Bitcoin Exchange in U.S. Crosshairs Banked at Wells Fargo
by Brian Browdie
MAY 16, 2013 8:43am ET
A move by the U.S. government to rein in the unregulated use of Bitcoin involved the seizure of a Japanese company's account at Wells Fargo (WFC).
Mt. Gox, the world's largest exchange for trading the virtual currency, has operated as an unlicensed money transmitting business in violation of federal law, the Department of Homeland Security charged in warrants issued recently by the U.S. District Court in Baltimore.
The warrants authorize the government to seize funds held in accounts that Mt. Gox, based in Tokyo, allegedly maintains at Wells Fargo, the nation's fourth-biggest bank, and at Dwolla, an alternative payments provider in Des Moines, Iowa.
While opening a Wells Fargo account for a subsidiary in 2011, Mt. Gox's chief executive allegedly answered "no" when asked by the bank if his company dealt in, exchanged or transmitted money.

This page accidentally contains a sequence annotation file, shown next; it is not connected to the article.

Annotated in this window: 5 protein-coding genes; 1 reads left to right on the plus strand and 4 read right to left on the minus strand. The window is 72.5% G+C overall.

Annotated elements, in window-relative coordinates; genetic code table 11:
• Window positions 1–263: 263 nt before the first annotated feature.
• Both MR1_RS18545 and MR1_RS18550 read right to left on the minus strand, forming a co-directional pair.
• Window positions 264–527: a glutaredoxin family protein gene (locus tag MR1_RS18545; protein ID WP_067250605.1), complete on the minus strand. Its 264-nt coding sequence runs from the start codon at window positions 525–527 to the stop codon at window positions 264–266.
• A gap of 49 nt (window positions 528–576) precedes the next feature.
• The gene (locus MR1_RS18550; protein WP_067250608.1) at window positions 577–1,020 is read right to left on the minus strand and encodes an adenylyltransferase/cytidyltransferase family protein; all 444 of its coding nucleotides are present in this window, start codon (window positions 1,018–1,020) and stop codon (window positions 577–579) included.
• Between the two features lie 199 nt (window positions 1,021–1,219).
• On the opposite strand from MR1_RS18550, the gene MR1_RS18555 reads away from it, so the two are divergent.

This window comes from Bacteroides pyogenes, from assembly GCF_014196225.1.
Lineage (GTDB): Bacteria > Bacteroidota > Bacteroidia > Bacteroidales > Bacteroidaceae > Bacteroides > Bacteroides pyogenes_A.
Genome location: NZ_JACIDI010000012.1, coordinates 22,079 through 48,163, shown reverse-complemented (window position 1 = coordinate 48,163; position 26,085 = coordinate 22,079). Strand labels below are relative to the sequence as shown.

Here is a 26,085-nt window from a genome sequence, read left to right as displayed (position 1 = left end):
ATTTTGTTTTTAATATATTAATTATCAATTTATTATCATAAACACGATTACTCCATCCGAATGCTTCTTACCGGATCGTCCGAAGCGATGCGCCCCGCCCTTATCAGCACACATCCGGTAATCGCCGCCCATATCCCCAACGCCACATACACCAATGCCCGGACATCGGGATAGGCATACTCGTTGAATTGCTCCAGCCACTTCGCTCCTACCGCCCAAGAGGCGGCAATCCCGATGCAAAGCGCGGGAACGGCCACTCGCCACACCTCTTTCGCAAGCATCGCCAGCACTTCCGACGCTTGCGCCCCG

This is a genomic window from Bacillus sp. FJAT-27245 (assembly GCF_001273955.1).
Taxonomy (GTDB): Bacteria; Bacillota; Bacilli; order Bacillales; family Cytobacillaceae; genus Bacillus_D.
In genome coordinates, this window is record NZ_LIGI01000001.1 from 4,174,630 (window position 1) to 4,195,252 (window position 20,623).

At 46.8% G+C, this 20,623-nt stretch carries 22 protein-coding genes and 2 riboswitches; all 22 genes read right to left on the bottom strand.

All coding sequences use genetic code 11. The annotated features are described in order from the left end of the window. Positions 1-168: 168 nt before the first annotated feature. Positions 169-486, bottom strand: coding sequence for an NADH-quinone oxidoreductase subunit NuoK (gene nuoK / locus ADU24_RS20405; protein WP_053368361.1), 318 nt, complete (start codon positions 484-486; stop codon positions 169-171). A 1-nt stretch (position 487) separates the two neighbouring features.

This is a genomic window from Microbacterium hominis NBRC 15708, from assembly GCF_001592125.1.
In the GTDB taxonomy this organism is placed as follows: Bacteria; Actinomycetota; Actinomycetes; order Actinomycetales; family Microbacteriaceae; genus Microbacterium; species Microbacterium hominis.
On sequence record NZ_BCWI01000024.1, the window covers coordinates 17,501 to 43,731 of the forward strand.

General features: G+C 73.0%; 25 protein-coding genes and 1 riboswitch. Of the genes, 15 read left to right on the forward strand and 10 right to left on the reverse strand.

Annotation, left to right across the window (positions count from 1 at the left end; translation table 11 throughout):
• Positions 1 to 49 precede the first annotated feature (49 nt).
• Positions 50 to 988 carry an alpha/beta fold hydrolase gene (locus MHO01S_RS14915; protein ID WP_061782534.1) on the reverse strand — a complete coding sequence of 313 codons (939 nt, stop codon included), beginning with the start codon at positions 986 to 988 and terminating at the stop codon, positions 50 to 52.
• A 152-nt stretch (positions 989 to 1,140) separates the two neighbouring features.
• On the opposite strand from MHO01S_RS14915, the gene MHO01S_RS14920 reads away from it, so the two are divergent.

A Wells Fargo spokesman would not discuss the warrant.
U.S. law requires businesses that transmit money to adhere to state licensing laws and to register with the Treasury Department's Financial Crimes Enforcement Network, which enforces laws that aim to prevent money laundering.
Businesses that register with Fincen also must authenticate the identity of customers and report suspicious activity, a requirement that runs counter to the setup of Bitcoin, which enables users to transact anonymously.
In March, Fincen issued rules "clarifying" that registration requirements apply to certain businesses that deal in bitcoins and other cryptocurrencies. Neither Mt. Gox nor Mutum Sigillum, the Delaware-based subsidiary of the exchange that banked at Wells Fargo, has registered with Fincen as a money services business, the government charged.
"The moment an exchanger is considered a money transmitter a whole slew of regulations fall on you," says Juan Llanos, a risk management expert. "This should be seen as a huge red flag by Bitcoin entrepreneurs."